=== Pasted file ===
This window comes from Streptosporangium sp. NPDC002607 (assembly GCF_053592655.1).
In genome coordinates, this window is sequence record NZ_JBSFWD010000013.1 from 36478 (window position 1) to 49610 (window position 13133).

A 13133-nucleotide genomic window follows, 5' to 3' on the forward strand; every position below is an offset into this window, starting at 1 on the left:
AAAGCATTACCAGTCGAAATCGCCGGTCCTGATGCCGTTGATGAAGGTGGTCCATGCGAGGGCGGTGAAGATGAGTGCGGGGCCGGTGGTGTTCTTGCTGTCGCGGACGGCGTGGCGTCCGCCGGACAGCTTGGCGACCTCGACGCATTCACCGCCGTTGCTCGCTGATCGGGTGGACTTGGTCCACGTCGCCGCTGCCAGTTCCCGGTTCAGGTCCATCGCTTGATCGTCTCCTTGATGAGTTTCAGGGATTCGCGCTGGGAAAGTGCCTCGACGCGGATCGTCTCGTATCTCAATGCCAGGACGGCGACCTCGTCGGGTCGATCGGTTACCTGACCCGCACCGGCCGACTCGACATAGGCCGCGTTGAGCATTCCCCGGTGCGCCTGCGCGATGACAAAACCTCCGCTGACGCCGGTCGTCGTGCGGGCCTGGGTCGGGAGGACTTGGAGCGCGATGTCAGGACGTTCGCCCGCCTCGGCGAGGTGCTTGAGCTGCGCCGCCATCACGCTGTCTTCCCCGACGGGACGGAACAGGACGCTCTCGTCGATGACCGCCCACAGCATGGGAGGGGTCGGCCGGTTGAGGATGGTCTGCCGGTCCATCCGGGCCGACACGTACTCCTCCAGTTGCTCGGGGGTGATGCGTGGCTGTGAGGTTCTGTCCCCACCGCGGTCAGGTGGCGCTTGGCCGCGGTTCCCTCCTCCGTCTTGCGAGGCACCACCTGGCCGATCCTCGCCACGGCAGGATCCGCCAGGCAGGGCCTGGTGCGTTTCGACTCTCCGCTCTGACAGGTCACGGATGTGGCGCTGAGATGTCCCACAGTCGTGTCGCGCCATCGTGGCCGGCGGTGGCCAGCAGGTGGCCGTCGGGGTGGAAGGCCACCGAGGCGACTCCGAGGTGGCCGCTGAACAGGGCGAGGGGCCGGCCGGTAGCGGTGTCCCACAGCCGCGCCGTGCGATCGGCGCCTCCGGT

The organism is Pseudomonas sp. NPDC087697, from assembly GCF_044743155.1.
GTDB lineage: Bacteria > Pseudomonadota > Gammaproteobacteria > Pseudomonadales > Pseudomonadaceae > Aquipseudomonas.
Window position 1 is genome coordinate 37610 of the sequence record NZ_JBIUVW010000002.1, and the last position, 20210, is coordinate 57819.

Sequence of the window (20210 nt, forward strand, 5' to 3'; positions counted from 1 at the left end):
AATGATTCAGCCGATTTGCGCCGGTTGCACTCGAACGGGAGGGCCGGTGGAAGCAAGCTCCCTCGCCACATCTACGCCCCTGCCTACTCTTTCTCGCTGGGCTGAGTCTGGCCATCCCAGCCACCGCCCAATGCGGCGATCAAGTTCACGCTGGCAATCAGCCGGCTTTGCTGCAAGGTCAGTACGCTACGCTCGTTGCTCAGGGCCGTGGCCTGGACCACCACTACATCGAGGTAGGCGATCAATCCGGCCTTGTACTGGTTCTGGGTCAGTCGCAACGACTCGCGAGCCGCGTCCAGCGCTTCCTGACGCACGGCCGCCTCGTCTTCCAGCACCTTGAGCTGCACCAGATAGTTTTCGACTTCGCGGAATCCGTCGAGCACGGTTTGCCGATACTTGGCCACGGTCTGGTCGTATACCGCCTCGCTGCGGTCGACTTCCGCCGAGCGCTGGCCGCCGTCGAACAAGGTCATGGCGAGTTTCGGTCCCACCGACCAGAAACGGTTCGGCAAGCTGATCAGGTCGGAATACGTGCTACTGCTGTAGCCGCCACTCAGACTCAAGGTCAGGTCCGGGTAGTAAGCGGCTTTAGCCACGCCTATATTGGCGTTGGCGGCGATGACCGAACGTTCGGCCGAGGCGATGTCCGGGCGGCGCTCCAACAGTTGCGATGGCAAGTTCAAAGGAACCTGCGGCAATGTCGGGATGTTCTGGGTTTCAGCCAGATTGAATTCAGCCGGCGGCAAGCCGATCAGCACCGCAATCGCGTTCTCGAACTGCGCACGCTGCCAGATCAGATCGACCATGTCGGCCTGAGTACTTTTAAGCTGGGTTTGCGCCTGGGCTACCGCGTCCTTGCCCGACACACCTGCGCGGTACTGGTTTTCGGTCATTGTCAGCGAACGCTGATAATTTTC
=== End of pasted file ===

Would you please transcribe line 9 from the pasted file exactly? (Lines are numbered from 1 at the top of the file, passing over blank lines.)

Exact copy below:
AATGATTCAGCCGATTTGCGCCGGTTGCACTCGAACGGGAGGGCCGGTGGAAGCAAGCTCCCTCGCCACATCTACGCCCCTGCCTACTCTTTCTCGCTGGGCTGAGTCTGGCCATCCCAGCCACCGCCCAATGCGGCGATCAAGTTCACGCTGGCAATCAGCCGGCTTTGCTGCAAGGTCAGTACGCTACGCTCGTTGCTCAGGGCCGTGGCCTGGACCACCACTACATCGAGGTAGGCGATCAATCCGGCCTTGTACTGGTTCTGGGTCAGTCGCAACGACTCGCGAGCCGCGTCCAGCGCTTCCTGACGCACGGCCGCCTCGTCTTCCAGCACCTTGAGCTGCACCAGATAGTTTTCGACTTCGCGGAATCCGTCGAGCACGGTTTGCCGATACTTGGCCACGGTCTGGTCGTATACCGCCTCGCTGCGGTCGACTTCCGCCGAGCGCTGGCCGCCGTCGAACAAGGTCATGGCGAGTTTCGGTCCCACCGACCAGAAACGGTTCGGCAAGCTGATCAGGTCGGAATACGTGCTACTGCTGTAGCCGCCACTCAGACTCAAGGTCAGGTCCGGGTAGTAAGCGGCTTTAGCCACGCCTATATTGGCGTTGGCGGCGATGACCGAACGTTCGGCCGAGGCGATGTCCGGGCGGCGCTCCAACAGTTGCGATGGCAAGTTCAAAGGAACCTGCGGCAATGTCGGGATGTTCTGGGTTTCAGCCAGATTGAATTCAGCCGGCGGCAAGCCGATCAGCACCGCAATCGCGTTCTCGAACTGCGCACGCTGCCAGATCAGATCGACCATGTCGGCCTGAGTACTTTTAAGCTGGGTTTGCGCCTGGGCTACCGCGTCCTTGCCCGACACACCTGCGCGGTACTGGTTTTCGGTCATTGTCAGCGAACGCTGATAATTTTC